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volcano

[vol-key-noh] /vɒlˈkeɪ noʊ/
noun, plural volcanoes, volcanos.
1.
a vent in the earth's crust through which lava, steam, ashes, etc., are expelled, either continuously or at irregular intervals.
2.
a mountain or hill, usually having a cuplike crater at the summit, formed around such a vent from the ash and lava expelled through it.
Origin of volcano
1605-1615
1605-15; < Italian < Latin Volcānus, variant of Vulcānus Vulcan
Can be confused
caldera, fumarole, geyser, volcano.
Dictionary.com Unabridged
Based on the Random House Dictionary, © Random House, Inc. 2015.
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Examples from the Web for volcanoes
Contemporary Examples
Historical Examples
  • Catastrophic noises resounded in the loft; volcanoes seemed to romp upon the stairway.

    Penrod Booth Tarkington
  • He saw her volcanoes, and the bright expanses that a gracious error has named seas.

    Howards End E. M. Forster
  • In Hawaiian mythology, Pele was the goddess of volcanoes, and she and her numerous family formed a class of deities by themselves.

  • Far beyond the pyramid the volcanoes are seen in their lonely grandeur.

    Aztec Land Maturin M. Ballou
  • It looked like water, but it flowed like the rivers of lava that crept downward from the volcanoes.

    The Thing in the Attic James Benjamin Blish
  • Talking about Farquharson was second only to his delight in talking about volcanoes.

  • There are others, however, which occur in regions far removed from volcanoes.

British Dictionary definitions for volcanoes

volcano

/vɒlˈkeɪnəʊ/
noun (pl) -noes, -nos
1.
an opening in the earth's crust from which molten lava, rock fragments, ashes, dust, and gases are ejected from below the earth's surface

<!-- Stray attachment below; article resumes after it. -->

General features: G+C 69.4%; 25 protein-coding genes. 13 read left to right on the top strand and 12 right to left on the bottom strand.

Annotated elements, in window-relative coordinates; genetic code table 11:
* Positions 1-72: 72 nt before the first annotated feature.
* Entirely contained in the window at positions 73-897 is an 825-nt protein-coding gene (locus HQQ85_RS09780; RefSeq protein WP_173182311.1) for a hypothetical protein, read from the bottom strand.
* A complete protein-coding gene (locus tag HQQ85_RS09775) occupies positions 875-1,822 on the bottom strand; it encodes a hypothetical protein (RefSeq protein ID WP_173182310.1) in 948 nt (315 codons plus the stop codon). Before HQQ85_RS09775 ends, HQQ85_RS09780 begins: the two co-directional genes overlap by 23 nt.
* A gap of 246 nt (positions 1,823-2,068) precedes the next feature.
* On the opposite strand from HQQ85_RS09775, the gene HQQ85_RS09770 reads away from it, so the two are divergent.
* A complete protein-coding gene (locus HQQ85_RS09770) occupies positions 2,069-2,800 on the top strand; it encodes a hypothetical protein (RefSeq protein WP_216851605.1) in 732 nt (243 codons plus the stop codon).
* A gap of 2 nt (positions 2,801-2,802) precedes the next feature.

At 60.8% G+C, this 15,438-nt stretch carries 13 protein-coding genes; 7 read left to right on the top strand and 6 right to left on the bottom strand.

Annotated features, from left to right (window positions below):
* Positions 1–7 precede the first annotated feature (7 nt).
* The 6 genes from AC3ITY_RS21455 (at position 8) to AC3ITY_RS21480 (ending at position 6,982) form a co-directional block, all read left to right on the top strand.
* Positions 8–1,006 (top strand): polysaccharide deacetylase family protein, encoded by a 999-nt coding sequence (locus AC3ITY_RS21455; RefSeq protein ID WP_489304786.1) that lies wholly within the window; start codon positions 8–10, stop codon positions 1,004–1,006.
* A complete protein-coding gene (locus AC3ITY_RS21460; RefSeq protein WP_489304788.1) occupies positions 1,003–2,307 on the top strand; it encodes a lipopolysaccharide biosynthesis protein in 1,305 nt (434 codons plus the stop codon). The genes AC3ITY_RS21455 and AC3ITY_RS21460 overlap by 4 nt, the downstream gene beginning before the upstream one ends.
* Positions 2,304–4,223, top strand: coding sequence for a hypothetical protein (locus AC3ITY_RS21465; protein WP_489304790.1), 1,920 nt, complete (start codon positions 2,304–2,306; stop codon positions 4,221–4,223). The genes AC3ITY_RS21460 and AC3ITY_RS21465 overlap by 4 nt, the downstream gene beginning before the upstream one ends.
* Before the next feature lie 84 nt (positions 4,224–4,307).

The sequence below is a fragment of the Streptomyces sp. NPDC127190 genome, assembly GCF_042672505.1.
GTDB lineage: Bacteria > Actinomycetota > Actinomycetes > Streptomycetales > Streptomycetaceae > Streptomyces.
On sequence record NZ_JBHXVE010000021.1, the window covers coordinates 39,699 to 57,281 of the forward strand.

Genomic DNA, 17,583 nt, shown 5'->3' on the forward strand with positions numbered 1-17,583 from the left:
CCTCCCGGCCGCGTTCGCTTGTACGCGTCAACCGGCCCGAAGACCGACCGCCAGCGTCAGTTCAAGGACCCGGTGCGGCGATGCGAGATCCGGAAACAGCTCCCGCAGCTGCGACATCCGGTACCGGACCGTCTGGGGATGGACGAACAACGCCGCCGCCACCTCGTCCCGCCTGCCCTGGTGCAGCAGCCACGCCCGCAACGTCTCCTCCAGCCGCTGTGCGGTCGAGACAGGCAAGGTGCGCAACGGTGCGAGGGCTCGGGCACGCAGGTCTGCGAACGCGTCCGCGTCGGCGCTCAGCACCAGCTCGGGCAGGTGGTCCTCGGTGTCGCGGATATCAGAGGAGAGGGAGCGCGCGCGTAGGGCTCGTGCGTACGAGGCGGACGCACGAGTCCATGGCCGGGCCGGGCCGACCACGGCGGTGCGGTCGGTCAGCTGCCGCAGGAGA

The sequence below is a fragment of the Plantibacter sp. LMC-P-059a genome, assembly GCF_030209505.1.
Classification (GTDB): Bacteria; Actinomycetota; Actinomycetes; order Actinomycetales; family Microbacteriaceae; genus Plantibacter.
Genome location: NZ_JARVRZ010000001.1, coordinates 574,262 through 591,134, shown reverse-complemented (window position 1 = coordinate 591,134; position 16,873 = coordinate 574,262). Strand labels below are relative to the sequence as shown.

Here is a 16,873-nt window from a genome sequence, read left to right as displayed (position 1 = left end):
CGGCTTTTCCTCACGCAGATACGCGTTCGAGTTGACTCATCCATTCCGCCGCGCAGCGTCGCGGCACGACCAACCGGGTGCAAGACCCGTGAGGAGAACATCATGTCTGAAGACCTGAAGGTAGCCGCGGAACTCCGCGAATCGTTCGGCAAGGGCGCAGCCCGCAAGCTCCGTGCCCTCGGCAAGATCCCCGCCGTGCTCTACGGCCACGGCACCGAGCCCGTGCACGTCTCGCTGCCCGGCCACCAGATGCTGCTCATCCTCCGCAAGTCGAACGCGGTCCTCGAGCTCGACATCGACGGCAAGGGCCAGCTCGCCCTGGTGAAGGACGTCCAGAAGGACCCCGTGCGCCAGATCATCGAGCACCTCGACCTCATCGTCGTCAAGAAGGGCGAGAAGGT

2.
a mountain formed from volcanic material ejected from a vent in a central crater
Word Origin
C17: from Italian, from Latin VolcānusVulcan1, whose forges were believed to be responsible for volcanic rumblings
Collins English Dictionary - Complete & Unabridged 2012 Digital Edition
© William Collins Sons & Co. Ltd. 1979, 1986 © HarperCollins
Publishers 1998, 2000, 2003, 2005, 2006, 2007, 2009, 2012
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Word Origin and History for volcanoes

volcano

n.

1610s, from Italian vulcano "burning mountain," from Latin Vulcanus "Vulcan," Roman god of fire, also "fire, flames, volcano" (see Vulcan). The name was first applied to Mt. Etna by the Romans, who believed it was the forge of Vulcan.

Online Etymology Dictionary, © 2010 Douglas Harper
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volcanoes in Science
volcano
  (vŏl-kā'nō)   
  1. An opening in the Earth's crust from which lava, ash, and hot gases flow or are ejected during an eruption.

  2. A usually cone-shaped mountain formed by the materials issuing from such an opening. Volcanoes are usually associated with plate boundaries but can also occur within the interior areas of a tectonic plate. Their shape is directly related to the type of magma that flows from them—the more viscous the magma, the steeper the sides of the volcano. ◇ A volcano composed of gently sloping sheets of basaltic lava from successive volcanic eruptions is called a shield volcano. The lava flows associated with shield volcanos, such as Mauna Loa, on Hawaii, are very fluid. ◇ A volcano composed of steep, alternating layers of lava and pyroclastic materials, including ash, is called a stratovolcano. Stratovolcanos are associated with relatively viscous lava and with explosive eruptions. They are the most common form of large continental volcanos. Mount Vesuvius, Mount Fuji, and Mount St. Helens are stratovolcanos. Also called composite volcano. See more at hot spot, island arc, tectonic boundary, volcanic arc.


The American Heritage® Science Dictionary
Copyright © 2002. Published by Houghton Mifflin. All rights reserved.
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volcanoes in Culture

volcano definition


A cone-shaped mountain or hill created by molten material that rises from the interior of the Earth to the surface.

Note: Volcanoes tend to occur along the edges of tectonic plates.
Note: Eruptions and lava flows associated with them can be very destructive. (See Mount Saint Helens and Mount Vesuvius.)
The American Heritage® New Dictionary of Cultural Literacy, Third Edition
Copyright © 2005 by Houghton Mifflin Company.
Published by Houghton Mifflin Company. All rights reserved.
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14
18
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